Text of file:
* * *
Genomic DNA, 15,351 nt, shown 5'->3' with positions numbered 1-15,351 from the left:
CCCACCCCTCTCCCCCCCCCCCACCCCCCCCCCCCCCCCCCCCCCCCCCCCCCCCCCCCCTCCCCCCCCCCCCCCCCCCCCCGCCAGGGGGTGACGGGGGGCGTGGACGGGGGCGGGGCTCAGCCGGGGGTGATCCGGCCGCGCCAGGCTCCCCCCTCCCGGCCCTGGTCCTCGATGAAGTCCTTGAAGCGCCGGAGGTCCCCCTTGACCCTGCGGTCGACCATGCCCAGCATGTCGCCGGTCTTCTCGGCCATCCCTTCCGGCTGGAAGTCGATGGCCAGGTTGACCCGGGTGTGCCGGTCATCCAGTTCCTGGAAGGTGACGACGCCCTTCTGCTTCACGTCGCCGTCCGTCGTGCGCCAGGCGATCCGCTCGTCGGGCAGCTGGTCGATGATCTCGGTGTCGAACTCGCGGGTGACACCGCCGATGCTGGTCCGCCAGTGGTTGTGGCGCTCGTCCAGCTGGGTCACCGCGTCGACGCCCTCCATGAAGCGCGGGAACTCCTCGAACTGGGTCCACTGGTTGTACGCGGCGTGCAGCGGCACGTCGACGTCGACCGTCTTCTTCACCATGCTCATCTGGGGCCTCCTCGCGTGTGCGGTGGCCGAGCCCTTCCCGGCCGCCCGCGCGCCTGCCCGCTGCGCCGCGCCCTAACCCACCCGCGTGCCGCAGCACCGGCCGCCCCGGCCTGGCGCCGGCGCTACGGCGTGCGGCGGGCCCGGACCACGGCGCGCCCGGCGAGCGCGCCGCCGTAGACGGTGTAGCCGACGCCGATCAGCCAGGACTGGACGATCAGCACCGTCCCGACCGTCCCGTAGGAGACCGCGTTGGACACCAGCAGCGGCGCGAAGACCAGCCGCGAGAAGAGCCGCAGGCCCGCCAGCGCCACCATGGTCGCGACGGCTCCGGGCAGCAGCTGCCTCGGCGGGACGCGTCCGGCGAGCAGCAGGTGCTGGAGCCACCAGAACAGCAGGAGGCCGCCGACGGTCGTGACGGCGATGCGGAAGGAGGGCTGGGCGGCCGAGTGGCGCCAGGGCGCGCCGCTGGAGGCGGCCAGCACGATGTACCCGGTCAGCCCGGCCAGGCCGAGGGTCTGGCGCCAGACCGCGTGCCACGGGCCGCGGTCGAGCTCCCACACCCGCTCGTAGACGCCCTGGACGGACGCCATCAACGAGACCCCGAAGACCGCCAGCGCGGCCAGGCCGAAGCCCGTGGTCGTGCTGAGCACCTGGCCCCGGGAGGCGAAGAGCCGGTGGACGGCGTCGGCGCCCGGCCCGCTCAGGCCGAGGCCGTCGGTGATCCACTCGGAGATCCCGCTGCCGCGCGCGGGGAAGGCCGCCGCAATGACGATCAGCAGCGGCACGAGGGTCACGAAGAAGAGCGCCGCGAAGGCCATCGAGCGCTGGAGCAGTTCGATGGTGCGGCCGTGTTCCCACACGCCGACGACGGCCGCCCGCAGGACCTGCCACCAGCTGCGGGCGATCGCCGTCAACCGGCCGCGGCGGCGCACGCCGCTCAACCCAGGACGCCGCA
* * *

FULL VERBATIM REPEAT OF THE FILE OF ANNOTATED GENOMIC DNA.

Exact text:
Genomic DNA, 15,351 nt, shown 5'->3' with positions numbered 1-15,351 from the left:
CCCACCCCTCTCCCCCCCCCCCACCCCCCCCCCCCCCCCCCCCCCCCCCCCCCCCCCCCCTCCCCCCCCCCCCCCCCCCCCCGCCAGGGGGTGACGGGGGGCGTGGACGGGGGCGGGGCTCAGCCGGGGGTGATCCGGCCGCGCCAGGCTCCCCCCTCCCGGCCCTGGTCCTCGATGAAGTCCTTGAAGCGCCGGAGGTCCCCCTTGACCCTGCGGTCGACCATGCCCAGCATGTCGCCGGTCTTCTCGGCCATCCCTTCCGGCTGGAAGTCGATGGCCAGGTTGACCCGGGTGTGCCGGTCATCCAGTTCCTGGAAGGTGACGACGCCCTTCTGCTTCACGTCGCCGTCCGTCGTGCGCCAGGCGATCCGCTCGTCGGGCAGCTGGTCGATGATCTCGGTGTCGAACTCGCGGGTGACACCGCCGATGCTGGTCCGCCAGTGGTTGTGGCGCTCGTCCAGCTGGGTCACCGCGTCGACGCCCTCCATGAAGCGCGGGAACTCCTCGAACTGGGTCCACTGGTTGTACGCGGCGTGCAGCGGCACGTCGACGTCGACCGTCTTCTTCACCATGCTCATCTGGGGCCTCCTCGCGTGTGCGGTGGCCGAGCCCTTCCCGGCCGCCCGCGCGCCTGCCCGCTGCGCCGCGCCCTAACCCACCCGCGTGCCGCAGCACCGGCCGCCCCGGCCTGGCGCCGGCGCTACGGCGTGCGGCGGGCCCGGACCACGGCGCGCCCGGCGAGCGCGCCGCCGTAGACGGTGTAGCCGACGCCGATCAGCCAGGACTGGACGATCAGCACCGTCCCGACCGTCCCGTAGGAGACCGCGTTGGACACCAGCAGCGGCGCGAAGACCAGCCGCGAGAAGAGCCGCAGGCCCGCCAGCGCCACCATGGTCGCGACGGCTCCGGGCAGCAGCTGCCTCGGCGGGACGCGTCCGGCGAGCAGCAGGTGCTGGAGCCACCAGAACAGCAGGAGGCCGCCGACGGTCGTGACGGCGATGCGGAAGGAGGGCTGGGCGGCCGAGTGGCGCCAGGGCGCGCCGCTGGAGGCGGCCAGCACGATGTACCCGGTCAGCCCGGCCAGGCCGAGGGTCTGGCGCCAGACCGCGTGCCACGGGCCGCGGTCGAGCTCCCACACCCGCTCGTAGACGCCCTGGACGGACGCCATCAACGAGACCCCGAAGACCGCCAGCGCGGCCAGGCCGAAGCCCGTGGTCGTGCTGAGCACCTGGCCCCGGGAGGCGAAGAGCCGGTGGACGGCGTCGGCGCCCGGCCCGCTCAGGCCGAGGCCGTCGGTGATCCACTCGGAGATCCCGCTGCCGCGCGCGGGGAAGGCCGCCGCAATGACGATCAGCAGCGGCACGAGGGTCACGAAGAAGAGCGCCGCGAAGGCCATCGAGCGCTGGAGCAGTTCGATGGTGCGGCCGTGTTCCCACACGCCGACGACGGCCGCCCGCAGGACCTGCCACCAGCTGCGGGCGATCGCCGTCAACCGGCCGCGGCGGCGCACGCCGCTCAACCCAGGACGCCGCA